Installing Third-party JARs to a Maven Project — 1

Most of the time when we built a maven project we use JAR files that are hosted in the Maven Central Repository.

Maven Central Repository can be accessed via the following URL:

In this post let us explore, how to install third-party JAR to a project which is not hosted in the Maven Central Repository.

Third-party JAR can be a proprietary JAR that is not hosted publicly OR it can be a custom JAR which you have written.

There are a lot of options available to install a third-party JAR to the maven project.

  • Installing the JAR locally to the .m2 repository.
  • Adding it to the project as a system-scoped file.
  • Adding the JAR as an IntelliJ project dependency.
  • Using a repository management tool like Nexus Or Archiva.
  • Publishing the dependency to Maven Central.

To use third party JARs that don’t exist in any public repository like Maven Central, we need to put them to the local repository to be used by the builds.

The JARs must be placed in the local repository in the correct place in order for it to be correctly picked up by Apache Maven. To make this easier, and less error-prone, there is a goal in the maven-install-plugin which makes this relatively painless.

To install a JAR in the local repository use the following command:

The groupId, artifactId, and version details can be found from the downloaded third party JAR itself. Generally we can find this information from the file or the pom.xml file residing in the <Extracted_JAR>/META-INF/maven/<package_name>/<class_name>/ directory.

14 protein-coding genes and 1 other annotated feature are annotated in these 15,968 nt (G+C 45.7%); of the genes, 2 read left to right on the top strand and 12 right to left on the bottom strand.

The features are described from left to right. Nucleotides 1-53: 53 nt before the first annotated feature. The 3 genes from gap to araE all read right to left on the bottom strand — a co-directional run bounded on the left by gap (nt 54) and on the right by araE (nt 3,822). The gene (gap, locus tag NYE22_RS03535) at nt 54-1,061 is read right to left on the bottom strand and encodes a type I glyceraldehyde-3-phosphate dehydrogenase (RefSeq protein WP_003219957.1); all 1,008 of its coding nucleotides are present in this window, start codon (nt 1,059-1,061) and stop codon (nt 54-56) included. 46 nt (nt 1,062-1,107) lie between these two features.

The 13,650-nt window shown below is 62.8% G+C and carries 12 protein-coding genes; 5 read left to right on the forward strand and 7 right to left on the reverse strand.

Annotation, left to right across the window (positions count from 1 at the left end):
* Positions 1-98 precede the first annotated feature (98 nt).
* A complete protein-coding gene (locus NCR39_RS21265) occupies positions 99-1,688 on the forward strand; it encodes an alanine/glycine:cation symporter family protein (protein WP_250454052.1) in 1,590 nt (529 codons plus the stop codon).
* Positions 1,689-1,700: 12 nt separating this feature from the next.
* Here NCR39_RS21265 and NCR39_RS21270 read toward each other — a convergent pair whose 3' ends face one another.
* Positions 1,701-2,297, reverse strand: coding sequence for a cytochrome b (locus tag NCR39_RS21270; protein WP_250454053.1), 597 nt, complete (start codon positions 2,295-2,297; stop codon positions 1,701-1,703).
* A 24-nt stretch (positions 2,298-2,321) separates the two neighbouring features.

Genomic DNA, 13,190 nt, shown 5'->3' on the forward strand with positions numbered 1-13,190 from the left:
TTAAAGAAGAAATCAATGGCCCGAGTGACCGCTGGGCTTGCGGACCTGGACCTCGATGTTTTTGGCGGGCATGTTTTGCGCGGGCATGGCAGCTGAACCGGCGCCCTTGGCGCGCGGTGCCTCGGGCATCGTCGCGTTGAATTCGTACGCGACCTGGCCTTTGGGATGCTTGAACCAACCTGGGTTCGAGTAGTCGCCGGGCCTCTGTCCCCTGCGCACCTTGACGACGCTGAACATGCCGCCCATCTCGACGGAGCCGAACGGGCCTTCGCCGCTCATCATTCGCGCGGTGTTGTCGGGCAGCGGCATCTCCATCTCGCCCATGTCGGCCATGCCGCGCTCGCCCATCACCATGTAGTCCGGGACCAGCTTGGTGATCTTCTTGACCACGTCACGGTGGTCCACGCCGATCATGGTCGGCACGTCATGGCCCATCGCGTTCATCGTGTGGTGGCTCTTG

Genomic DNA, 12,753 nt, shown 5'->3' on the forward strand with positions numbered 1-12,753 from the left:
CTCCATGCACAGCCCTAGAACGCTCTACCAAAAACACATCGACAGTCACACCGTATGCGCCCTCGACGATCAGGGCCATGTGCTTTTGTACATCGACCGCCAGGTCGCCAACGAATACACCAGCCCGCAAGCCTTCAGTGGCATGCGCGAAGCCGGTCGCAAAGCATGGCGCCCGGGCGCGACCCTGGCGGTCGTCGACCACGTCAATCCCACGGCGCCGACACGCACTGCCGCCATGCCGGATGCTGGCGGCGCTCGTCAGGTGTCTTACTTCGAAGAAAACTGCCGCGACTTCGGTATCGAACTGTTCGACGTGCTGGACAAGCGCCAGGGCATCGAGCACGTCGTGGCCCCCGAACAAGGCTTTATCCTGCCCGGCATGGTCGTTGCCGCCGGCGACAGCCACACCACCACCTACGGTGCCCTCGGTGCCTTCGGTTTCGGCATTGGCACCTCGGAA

For example, let say you have downloaded the WSO2 claim manager
JAR file claim-manager-4.0.0.jar.

Extract the JAR file and navigate to claim-manager-4.0.0/META-INF/maven/ directory.
There we can find the file and pom.xml file.

We can find the groupId, artifactId, and version details from the file.

To install the claim-manager jar file to the local repository we can execute the command as below.

Alternatively, if we have a pom.xml file available in the third party jar we can use it as well to install the jar to the local repository as below.

We can also associate a sources jar with the executable jar while installing the third-party jar locally.

Let’s say you have a jar file with sources (claim-manager-4.0.0-sources.jar) which you need to associate with the executable jar file (claim-manager-4.0.0.jar) while installing.

We can use the following command with an additional -Dsources option which lets us install the sources along with the executable jar.

Now that the Jar file is installed in our local repository, it can be referenced by the builds.

Let us continue with the remaining options in the upcoming blogs.

Thank you for reading!!!

Senior Software Engineer @WSO2, B.Sc.(Hons).Computer Engineering

Get the Medium app

A button that says 'Download on the App Store', and if clicked it will lead you to the iOS App store
A button that says 'Get it on, Google Play', and if clicked it will lead you to the Google Play store